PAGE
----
Remarkably, it was those very workers who kept the company going at crucial times: in 2014, 450 junior and senior staff members even forfeited one month worth of salaries to help top up a shortfall to buy four new buses. “The company couldn't even pay our salaries, but the workers took it upon ourselves to sacrifice,” STC staff union chair, Yaw Anaana, remembers.

In 2016, another new government once again tried to bring STC back from the brink: this time, by doubling workers’ salaries and providing fifty new buses. But the lesson that throwing money at a problem rarely solves deeper issues was only learned from 2017, when the research-based and client-focused approach of new director Nana Akomea started bearing results.

New national transport awards again then led to an arrangement with the Agricultural Development Bank to purchase no less than 100 new buses in 2020. While the timing could not have been worse, since at that very moment, COVID struck, by then the company was going so strong that it overcame even the forced passenger sitting reduction by 50 percent, the closure of Ghana’s borders with its neighbours, and the temporary loss of one-third of revenue.

STC now runs at a profit

STC is now the only state enterprise in Ghana that generates enough money to both pay its workers and run its operations, including replacement of spare parts and other logistics, at a profit.  “An STC worker today is better off (than other transport workers),” says Yaw Anaana. “We are talking about a Provident Fund, a pension scheme, medical bills, up to even Long Service Awards.”

Other transport services in Ghana are yet to learn from the STC success story. The metro urban and urban-rural MMT bus company, for example, which was established in 2003 to provide urban mass transportation services and boasts over 700 buses, is reportedly bedeviled with a myriad of problems, ranging from an inability to pay workers’ salaries to insufficient acquisition of engine oil and fan belts and chaotic bus terminals.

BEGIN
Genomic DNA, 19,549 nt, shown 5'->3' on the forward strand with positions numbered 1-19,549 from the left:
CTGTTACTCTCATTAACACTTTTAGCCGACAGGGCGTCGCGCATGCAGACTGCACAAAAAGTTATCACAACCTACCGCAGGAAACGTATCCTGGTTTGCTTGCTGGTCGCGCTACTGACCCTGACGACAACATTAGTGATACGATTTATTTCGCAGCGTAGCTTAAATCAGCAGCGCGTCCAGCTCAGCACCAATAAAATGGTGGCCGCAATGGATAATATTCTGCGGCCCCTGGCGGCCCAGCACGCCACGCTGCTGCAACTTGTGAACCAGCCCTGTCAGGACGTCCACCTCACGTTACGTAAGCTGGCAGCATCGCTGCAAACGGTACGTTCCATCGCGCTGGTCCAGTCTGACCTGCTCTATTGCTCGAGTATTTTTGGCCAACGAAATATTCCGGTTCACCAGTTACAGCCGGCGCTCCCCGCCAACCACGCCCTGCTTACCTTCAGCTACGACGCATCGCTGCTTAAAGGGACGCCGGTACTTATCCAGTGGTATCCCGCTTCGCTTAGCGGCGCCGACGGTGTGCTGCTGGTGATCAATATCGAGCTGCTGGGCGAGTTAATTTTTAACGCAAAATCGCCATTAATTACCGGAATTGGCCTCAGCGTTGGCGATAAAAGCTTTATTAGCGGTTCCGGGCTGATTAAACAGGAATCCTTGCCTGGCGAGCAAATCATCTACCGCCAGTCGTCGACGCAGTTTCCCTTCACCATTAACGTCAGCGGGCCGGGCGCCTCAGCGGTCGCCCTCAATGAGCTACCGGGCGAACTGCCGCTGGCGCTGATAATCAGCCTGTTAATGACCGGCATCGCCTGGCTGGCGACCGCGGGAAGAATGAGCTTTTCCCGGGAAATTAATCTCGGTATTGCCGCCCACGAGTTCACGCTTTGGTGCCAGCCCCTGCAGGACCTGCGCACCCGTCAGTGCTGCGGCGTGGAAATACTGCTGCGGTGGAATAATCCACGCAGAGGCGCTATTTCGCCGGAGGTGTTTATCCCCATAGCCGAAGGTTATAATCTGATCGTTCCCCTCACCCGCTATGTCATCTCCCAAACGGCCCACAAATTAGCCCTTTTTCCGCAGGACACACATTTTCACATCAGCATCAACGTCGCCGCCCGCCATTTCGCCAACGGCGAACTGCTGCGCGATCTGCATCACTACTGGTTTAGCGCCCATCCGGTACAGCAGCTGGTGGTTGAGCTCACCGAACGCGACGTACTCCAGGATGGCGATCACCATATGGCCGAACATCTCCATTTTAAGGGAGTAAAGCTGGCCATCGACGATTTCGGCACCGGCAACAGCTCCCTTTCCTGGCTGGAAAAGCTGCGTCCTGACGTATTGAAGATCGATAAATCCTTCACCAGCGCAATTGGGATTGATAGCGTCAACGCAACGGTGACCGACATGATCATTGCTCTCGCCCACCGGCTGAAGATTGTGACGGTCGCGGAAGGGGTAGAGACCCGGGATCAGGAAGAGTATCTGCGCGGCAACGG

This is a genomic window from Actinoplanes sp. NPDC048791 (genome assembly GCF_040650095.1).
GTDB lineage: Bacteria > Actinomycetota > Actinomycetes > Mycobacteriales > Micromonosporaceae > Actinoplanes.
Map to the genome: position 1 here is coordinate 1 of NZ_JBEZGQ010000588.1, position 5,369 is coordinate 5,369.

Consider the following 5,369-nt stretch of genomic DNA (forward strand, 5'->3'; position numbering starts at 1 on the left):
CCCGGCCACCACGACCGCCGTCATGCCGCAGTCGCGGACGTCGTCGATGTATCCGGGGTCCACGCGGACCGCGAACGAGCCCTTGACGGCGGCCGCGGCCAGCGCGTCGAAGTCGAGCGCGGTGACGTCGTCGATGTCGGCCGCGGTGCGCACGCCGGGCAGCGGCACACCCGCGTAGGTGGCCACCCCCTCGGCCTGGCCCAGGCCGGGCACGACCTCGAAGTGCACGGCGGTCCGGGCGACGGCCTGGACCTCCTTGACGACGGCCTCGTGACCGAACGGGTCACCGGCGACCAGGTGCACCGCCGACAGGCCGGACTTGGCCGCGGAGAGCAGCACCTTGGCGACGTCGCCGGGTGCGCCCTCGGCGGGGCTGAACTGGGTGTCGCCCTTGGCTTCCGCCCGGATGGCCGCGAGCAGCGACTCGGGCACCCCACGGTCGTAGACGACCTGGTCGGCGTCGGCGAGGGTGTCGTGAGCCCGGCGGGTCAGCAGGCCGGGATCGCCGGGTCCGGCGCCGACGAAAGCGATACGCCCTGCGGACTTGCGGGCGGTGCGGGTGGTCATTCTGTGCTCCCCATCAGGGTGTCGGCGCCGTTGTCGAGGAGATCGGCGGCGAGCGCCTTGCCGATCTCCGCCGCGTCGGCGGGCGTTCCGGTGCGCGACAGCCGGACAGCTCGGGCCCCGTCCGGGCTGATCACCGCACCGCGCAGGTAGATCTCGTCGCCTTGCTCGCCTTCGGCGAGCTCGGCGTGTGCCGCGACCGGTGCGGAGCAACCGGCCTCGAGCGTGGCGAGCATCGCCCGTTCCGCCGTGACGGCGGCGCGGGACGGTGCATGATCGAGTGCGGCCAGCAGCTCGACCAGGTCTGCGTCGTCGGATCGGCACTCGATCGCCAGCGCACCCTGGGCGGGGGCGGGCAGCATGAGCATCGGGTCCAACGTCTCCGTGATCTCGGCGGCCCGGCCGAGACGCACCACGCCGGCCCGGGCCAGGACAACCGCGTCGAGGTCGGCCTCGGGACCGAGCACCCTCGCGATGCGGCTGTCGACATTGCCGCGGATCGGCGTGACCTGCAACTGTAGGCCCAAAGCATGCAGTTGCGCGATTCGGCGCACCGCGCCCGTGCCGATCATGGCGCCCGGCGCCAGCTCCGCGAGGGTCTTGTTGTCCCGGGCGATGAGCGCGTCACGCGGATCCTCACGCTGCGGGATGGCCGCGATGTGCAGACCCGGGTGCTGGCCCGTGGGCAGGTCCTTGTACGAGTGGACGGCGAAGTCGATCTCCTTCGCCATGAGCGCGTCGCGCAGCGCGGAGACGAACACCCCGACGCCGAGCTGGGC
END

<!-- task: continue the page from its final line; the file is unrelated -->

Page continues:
When ZAM asked the Ministry of Transport for comment on a series of questions, including whether Ghana’s government was now planning to screen candidate managers of state enterprises more generally on competency and expertise, Transport Minister Kwaku Ofori Asiamah invited us to meet him at his office. However, after initially agreeing to communicate on Whatsapp to set the date and time, Asiamah ignored all further messages.

Box Death trap roads

One problem a transport company cannot solve is the bad state of some important roads, some of which have become death traps in Ghana, while maintenance and reconstruction projects can take years or even decades. The Accra-Kumasi Highway, which connects Ghana’s two main cities, for example, has been under construction for the past fifteen years, with three successive governments failing to complete the project.

Meanwhile, there is no construction activity at all on the dangerous Kasoa-Cape Coast-Takoradi road, as travelled by journalist Enimil Ashon, which has recorded several road crashes and deaths recently. “But from Accra to Kasoa, that stretch has been dualised,” spokesperson for the Road Ministry, Nasir Ahmed Yartey, responds when interviewed.

“And we have a lot of proposals that we are studying to help complete the dualisation (of that road). Government has prioritised the dualisation of major highways (and) we’ve created by-passes.”


This article was first published by ZAM Magazine here as part of a transnational investigation into islands of excellent public service in Kenya, Uganda, Nigeria, Ghana and Malawi.

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DISCLAIMER: The Views, Comments, Opinions, Contributions and Statements made by Readers and Contributors on this platform do not necessarily represent the views or policy of Multimedia Group Limited.